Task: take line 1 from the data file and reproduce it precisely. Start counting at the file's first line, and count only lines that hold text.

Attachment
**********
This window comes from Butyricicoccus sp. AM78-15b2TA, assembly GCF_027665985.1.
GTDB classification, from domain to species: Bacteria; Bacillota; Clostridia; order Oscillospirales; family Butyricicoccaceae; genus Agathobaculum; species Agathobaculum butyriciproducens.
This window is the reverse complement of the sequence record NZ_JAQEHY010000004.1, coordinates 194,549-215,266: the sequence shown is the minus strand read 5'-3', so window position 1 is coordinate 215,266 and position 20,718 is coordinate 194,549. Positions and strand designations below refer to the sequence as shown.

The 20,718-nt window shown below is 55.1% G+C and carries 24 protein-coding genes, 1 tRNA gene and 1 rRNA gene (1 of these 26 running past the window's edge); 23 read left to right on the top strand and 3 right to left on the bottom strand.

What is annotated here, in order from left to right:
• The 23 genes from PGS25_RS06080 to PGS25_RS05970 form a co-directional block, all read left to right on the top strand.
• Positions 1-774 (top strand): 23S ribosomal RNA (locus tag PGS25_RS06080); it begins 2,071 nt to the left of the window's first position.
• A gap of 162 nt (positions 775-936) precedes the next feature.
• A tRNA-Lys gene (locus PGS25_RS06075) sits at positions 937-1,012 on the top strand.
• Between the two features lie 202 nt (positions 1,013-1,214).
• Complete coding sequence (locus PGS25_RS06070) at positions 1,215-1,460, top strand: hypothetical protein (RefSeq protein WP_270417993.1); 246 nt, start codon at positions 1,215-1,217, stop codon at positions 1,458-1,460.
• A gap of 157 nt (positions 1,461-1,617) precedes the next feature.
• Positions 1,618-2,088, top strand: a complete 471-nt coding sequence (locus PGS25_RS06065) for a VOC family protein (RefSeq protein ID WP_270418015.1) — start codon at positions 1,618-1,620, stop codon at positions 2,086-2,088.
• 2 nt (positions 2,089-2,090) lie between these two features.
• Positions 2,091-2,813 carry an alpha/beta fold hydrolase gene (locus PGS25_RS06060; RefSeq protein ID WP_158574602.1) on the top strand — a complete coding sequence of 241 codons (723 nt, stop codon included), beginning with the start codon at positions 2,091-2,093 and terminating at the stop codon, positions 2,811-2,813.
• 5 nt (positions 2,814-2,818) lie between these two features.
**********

This window comes from Butyricicoccus sp. AM78-15b2TA, assembly GCF_027665985.1.